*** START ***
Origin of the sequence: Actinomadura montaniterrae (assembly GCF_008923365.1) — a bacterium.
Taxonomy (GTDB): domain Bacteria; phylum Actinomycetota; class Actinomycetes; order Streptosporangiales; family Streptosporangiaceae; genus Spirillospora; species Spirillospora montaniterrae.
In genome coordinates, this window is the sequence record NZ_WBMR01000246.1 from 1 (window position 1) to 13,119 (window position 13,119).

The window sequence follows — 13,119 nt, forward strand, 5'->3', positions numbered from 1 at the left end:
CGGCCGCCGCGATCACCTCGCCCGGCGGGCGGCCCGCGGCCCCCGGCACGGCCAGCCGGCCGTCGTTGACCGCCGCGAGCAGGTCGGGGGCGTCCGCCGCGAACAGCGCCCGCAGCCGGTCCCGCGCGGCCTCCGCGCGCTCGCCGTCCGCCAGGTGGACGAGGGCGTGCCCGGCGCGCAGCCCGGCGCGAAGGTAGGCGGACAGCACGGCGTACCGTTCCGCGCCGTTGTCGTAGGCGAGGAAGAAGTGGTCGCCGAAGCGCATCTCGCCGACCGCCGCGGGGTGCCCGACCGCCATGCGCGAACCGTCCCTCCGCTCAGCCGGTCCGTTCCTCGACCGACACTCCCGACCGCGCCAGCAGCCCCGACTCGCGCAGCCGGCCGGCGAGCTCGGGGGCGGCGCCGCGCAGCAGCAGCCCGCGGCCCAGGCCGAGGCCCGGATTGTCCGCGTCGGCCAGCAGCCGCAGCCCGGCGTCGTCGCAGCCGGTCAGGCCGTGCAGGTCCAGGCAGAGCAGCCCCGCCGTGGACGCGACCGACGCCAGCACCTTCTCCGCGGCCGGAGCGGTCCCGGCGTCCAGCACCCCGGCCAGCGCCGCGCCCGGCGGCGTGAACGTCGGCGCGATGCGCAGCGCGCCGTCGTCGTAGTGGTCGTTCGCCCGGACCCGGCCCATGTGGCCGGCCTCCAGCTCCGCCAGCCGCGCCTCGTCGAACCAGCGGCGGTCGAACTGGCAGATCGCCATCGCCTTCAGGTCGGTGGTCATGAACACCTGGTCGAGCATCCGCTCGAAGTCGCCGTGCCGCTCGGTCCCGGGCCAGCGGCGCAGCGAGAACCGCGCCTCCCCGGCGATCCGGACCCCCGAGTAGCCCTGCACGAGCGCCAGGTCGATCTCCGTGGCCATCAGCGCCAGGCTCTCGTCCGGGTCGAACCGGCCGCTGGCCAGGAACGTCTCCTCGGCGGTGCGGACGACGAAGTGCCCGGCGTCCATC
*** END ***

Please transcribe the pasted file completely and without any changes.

Origin of the sequence: Actinomadura montaniterrae (assembly GCF_008923365.1) — a bacterium.
Taxonomy (GTDB): domain Bacteria; phylum Actinomycetota; class Actinomycetes; order Streptosporangiales; family Streptosporangiaceae; genus Spirillospora; species Spirillospora montaniterrae.
In genome coordinates, this window is the sequence record NZ_WBMR01000246.1 from 1 (window position 1) to 13,119 (window position 13,119).

The window sequence follows — 13,119 nt, forward strand, 5'->3', positions numbered from 1 at the left end:
CGGCCGCCGCGATCACCTCGCCCGGCGGGCGGCCCGCGGCCCCCGGCACGGCCAGCCGGCCGTCGTTGACCGCCGCGAGCAGGTCGGGGGCGTCCGCCGCGAACAGCGCCCGCAGCCGGTCCCGCGCGGCCTCCGCGCGCTCGCCGTCCGCCAGGTGGACGAGGGCGTGCCCGGCGCGCAGCCCGGCGCGAAGGTAGGCGGACAGCACGGCGTACCGTTCCGCGCCGTTGTCGTAGGCGAGGAAGAAGTGGTCGCCGAAGCGCATCTCGCCGACCGCCGCGGGGTGCCCGACCGCCATGCGCGAACCGTCCCTCCGCTCAGCCGGTCCGTTCCTCGACCGACACTCCCGACCGCGCCAGCAGCCCCGACTCGCGCAGCCGGCCGGCGAGCTCGGGGGCGGCGCCGCGCAGCAGCAGCCCGCGGCCCAGGCCGAGGCCCGGATTGTCCGCGTCGGCCAGCAGCCGCAGCCCGGCGTCGTCGCAGCCGGTCAGGCCGTGCAGGTCCAGGCAGAGCAGCCCCGCCGTGGACGCGACCGACGCCAGCACCTTCTCCGCGGCCGGAGCGGTCCCGGCGTCCAGCACCCCGGCCAGCGCCGCGCCCGGCGGCGTGAACGTCGGCGCGATGCGCAGCGCGCCGTCGTCGTAGTGGTCGTTCGCCCGGACCCGGCCCATGTGGCCGGCCTCCAGCTCCGCCAGCCGCGCCTCGTCGAACCAGCGGCGGTCGAACTGGCAGATCGCCATCGCCTTCAGGTCGGTGGTCATGAACACCTGGTCGAGCATCCGCTCGAAGTCGCCGTGCCGCTCGGTCCCGGGCCAGCGGCGCAGCGAGAACCGCGCCTCCCCGGCGATCCGGACCCCCGAGTAGCCCTGCACGAGCGCCAGGTCGATCTCCGTGGCCATCAGCGCCAGGCTCTCGTCCGGGTCGAACCGGCCGCTGGCCAGGAACGTCTCCTCGGCGGTGCGGACGACGAAGTGCCCGGCGTCCATC